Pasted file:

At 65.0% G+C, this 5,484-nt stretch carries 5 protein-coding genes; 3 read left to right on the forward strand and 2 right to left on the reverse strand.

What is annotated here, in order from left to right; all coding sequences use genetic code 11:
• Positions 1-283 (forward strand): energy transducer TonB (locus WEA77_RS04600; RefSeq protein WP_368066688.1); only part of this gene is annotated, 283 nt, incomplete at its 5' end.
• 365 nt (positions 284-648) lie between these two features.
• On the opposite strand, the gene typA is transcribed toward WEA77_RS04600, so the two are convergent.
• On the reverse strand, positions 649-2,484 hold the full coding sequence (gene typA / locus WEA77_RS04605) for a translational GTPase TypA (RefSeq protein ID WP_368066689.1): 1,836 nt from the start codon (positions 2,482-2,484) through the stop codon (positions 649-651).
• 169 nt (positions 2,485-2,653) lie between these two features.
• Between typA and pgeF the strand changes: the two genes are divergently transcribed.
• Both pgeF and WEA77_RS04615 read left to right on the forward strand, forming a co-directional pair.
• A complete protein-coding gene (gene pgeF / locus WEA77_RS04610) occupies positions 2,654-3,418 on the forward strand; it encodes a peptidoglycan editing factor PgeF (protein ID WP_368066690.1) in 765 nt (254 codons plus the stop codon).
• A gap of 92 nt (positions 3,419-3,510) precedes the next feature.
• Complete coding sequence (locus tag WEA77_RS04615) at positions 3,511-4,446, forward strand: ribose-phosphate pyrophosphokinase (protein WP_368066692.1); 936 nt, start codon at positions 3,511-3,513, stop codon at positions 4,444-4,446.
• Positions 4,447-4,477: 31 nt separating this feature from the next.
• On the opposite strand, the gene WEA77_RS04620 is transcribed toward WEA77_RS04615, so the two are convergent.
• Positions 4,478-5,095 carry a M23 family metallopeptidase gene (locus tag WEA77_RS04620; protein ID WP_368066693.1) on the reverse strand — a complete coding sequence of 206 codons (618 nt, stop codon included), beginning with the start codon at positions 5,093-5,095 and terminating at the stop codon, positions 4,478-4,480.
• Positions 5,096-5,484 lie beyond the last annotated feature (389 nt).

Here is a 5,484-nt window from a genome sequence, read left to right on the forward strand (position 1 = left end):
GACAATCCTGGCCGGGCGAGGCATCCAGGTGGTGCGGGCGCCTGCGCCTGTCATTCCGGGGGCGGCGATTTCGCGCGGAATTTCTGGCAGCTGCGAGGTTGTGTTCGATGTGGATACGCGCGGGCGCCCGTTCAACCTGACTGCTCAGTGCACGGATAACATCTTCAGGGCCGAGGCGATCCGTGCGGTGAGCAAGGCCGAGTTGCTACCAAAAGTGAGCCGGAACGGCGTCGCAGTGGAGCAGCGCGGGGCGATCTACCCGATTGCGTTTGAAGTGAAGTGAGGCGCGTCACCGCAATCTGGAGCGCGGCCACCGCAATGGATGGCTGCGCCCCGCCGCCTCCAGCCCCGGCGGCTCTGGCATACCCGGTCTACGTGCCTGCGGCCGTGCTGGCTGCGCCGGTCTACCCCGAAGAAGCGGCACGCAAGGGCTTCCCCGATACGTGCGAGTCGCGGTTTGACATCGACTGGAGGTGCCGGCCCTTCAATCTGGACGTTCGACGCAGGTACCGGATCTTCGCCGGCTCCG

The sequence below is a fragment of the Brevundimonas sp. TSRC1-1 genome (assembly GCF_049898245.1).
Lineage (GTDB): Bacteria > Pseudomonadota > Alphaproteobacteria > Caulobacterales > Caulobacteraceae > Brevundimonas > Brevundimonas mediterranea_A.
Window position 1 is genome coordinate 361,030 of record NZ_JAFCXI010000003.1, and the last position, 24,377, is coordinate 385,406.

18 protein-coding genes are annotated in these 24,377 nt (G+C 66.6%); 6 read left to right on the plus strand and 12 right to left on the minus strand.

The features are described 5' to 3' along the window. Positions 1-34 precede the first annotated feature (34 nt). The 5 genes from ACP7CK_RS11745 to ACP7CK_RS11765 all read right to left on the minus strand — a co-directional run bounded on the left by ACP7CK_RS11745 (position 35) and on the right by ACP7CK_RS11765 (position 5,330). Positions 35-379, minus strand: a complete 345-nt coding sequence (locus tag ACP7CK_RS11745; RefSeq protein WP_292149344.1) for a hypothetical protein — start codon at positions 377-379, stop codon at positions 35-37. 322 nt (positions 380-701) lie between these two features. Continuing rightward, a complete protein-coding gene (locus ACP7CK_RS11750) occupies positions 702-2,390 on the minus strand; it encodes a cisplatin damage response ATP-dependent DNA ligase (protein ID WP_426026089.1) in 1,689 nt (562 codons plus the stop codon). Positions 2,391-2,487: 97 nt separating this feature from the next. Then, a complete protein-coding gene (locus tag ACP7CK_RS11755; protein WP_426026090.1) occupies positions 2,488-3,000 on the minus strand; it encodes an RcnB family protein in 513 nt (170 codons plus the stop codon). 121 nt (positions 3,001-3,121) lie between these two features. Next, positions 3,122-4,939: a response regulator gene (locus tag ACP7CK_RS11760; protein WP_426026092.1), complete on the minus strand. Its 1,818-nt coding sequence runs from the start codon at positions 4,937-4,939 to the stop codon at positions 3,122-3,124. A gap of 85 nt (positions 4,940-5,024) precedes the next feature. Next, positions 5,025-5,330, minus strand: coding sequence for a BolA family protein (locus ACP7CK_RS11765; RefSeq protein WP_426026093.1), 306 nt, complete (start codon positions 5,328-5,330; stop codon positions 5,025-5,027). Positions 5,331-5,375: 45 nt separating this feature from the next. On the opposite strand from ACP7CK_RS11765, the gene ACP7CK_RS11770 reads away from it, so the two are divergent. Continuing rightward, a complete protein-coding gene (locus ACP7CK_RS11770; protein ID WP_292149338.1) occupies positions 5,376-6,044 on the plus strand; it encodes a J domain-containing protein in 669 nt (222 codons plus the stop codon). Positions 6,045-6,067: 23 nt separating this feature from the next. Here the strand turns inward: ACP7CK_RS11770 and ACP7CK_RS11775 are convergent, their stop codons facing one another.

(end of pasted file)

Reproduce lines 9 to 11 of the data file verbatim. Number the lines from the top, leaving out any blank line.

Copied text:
• Both pgeF and WEA77_RS04615 read left to right on the forward strand, forming a co-directional pair.
• A complete protein-coding gene (gene pgeF / locus WEA77_RS04610) occupies positions 2,654-3,418 on the forward strand; it encodes a peptidoglycan editing factor PgeF (protein ID WP_368066690.1) in 765 nt (254 codons plus the stop codon).
• A gap of 92 nt (positions 3,419-3,510) precedes the next feature.